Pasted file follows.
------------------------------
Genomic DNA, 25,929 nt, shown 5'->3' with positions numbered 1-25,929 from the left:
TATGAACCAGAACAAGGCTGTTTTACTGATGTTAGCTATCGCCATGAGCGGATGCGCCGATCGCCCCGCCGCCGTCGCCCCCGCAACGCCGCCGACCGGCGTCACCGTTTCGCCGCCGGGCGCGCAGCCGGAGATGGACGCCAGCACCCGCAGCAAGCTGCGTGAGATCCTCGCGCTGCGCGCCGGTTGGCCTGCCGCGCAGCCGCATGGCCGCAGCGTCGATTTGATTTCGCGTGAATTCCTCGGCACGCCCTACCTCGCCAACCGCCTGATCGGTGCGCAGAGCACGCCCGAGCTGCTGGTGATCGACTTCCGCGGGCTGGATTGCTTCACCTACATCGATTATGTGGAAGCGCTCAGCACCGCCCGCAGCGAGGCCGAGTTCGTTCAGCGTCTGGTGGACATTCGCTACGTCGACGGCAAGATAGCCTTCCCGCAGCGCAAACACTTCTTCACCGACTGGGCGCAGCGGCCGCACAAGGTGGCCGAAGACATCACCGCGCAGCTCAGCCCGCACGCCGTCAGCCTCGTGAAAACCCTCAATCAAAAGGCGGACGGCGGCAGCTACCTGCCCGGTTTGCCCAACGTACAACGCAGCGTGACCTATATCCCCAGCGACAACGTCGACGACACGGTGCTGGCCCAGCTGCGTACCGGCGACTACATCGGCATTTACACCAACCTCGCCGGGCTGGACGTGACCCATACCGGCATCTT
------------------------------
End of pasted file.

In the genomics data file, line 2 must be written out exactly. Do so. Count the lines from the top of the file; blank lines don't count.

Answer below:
TATGAACCAGAACAAGGCTGTTTTACTGATGTTAGCTATCGCCATGAGCGGATGCGCCGATCGCCCCGCCGCCGTCGCCCCCGCAACGCCGCCGACCGGCGTCACCGTTTCGCCGCCGGGCGCGCAGCCGGAGATGGACGCCAGCACCCGCAGCAAGCTGCGTGAGATCCTCGCGCTGCGCGCCGGTTGGCCTGCCGCGCAGCCGCATGGCCGCAGCGTCGATTTGATTTCGCGTGAATTCCTCGGCACGCCCTACCTCGCCAACCGCCTGATCGGTGCGCAGAGCACGCCCGAGCTGCTGGTGATCGACTTCCGCGGGCTGGATTGCTTCACCTACATCGATTATGTGGAAGCGCTCAGCACCGCCCGCAGCGAGGCCGAGTTCGTTCAGCGTCTGGTGGACATTCGCTACGTCGACGGCAAGATAGCCTTCCCGCAGCGCAAACACTTCTTCACCGACTGGGCGCAGCGGCCGCACAAGGTGGCCGAAGACATCACCGCGCAGCTCAGCCCGCACGCCGTCAGCCTCGTGAAAACCCTCAATCAAAAGGCGGACGGCGGCAGCTACCTGCCCGGTTTGCCCAACGTACAACGCAGCGTGACCTATATCCCCAGCGACAACGTCGACGACACGGTGCTGGCCCAGCTGCGTACCGGCGACTACATCGGCATTTACACCAACCTCGCCGGGCTGGACGTGACCCATACCGGCATCTT